Assessing glycation-mediated changes in human cortical bone with Raman spectroscopy.

Unal M, Uppuganti S, Leverant CJ, Creecy A, Granke M, Voziyan P, Nyman JS
J Biophotonics. 2018 11 (8): e201700352

PMID: 29575566 · PMCID: PMC6231413 · DOI:10.1002/jbio.201700352

Establishing a non-destructive method for spatially assessing advanced glycation end-products (AGEs) is a potentially useful step toward investigating the mechanistic role of AGEs in bone quality. To test the hypothesis that the shape of the amide I in the Raman spectroscopy (RS) analysis of bone matrix changes upon AGE accumulation, we incubated paired cadaveric cortical bone in ribose or glucose solutions and in control solutions for 4 and 16 weeks, respectively, at 37°C. Acquiring 10 spectra per bone with a 20X objective and a 830 nm laser, RS was sensitive to AGE accumulation (confirmed by biochemical measurements of pentosidine and fluorescent AGEs). Hyp/Pro ratio increased upon glycation using either 0.1 M ribose, 0.5 M ribose or 0.5 M glucose. Glycation also decreased the amide I sub-peak ratios (cm ) 1668/1638 and 1668/1610 when directly calculated using either second derivative spectrum or local maxima of difference spectrum, though the processing method (eg, averaged spectrum vs individual spectra) to minimize noise influenced detection of differences for the ribose-incubated bones. Glycation however did not affect these sub-peak ratios including the matrix maturity ratio (1668/1690) when calculated using indirect sub-band fitting. The amide I sub-peak ratios likely reflected changes in the collagen I structure.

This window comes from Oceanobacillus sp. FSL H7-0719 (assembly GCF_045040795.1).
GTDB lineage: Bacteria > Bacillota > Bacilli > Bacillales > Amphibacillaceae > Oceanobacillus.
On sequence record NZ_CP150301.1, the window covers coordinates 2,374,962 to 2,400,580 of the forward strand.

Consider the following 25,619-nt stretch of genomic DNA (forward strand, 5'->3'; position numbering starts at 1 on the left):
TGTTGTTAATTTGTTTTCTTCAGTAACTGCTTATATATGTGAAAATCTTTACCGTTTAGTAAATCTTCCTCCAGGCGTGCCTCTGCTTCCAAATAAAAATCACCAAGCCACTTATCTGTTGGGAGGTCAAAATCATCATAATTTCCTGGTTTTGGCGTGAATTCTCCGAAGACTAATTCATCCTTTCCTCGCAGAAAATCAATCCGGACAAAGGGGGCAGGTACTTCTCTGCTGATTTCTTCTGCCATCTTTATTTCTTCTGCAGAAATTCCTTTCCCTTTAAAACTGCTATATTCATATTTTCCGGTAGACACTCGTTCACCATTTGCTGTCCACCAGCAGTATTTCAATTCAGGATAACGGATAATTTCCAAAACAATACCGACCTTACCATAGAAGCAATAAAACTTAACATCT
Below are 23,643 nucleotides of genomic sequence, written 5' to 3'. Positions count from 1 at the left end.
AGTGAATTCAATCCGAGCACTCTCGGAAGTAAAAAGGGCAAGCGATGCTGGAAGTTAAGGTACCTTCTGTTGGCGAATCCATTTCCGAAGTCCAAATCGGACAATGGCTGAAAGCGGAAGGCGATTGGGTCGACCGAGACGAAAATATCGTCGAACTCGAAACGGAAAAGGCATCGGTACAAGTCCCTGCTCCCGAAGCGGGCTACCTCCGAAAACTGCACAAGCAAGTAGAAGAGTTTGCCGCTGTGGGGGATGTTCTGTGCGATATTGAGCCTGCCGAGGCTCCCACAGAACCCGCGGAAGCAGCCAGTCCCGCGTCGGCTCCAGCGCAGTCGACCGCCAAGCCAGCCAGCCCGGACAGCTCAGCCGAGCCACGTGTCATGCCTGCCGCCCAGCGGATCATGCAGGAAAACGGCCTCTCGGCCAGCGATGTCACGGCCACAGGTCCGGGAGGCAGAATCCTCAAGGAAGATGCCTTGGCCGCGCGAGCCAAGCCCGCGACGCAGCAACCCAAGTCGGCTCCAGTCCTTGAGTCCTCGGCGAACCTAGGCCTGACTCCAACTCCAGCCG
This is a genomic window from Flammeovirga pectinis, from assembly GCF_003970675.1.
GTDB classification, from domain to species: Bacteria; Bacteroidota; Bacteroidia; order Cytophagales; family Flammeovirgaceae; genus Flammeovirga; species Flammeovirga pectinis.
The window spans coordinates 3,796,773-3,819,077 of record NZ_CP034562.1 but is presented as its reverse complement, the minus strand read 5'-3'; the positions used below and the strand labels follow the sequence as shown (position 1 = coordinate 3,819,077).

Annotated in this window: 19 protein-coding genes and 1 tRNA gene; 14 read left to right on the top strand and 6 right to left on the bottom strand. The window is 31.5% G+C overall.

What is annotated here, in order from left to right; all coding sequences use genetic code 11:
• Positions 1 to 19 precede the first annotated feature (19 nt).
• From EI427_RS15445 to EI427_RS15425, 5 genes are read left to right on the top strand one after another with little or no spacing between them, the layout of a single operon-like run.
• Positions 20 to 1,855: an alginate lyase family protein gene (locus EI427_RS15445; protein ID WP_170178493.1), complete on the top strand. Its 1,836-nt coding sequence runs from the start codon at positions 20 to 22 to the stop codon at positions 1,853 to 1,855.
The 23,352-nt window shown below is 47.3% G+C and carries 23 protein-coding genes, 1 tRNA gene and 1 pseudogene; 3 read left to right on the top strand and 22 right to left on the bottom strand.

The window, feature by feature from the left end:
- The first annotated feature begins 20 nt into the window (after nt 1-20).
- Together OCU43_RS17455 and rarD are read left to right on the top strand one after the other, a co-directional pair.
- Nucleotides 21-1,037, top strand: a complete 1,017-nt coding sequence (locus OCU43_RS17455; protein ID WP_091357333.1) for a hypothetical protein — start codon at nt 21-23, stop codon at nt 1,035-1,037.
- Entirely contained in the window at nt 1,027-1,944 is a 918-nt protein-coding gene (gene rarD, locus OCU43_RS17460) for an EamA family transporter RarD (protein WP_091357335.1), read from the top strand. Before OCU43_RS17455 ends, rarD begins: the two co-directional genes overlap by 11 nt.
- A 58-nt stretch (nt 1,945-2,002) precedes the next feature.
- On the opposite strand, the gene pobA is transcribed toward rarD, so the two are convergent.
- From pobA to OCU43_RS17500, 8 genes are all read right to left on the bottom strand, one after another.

© 2018 WILEY-VCH Verlag GmbH & Co. KGaA, Weinheim.

MeSH Terms (12)

Amides Arginine Cortical Bone Female Glycation End Products, Advanced Glycosylation Humans Kinetics Lysine Male Middle Aged Spectrum Analysis, Raman

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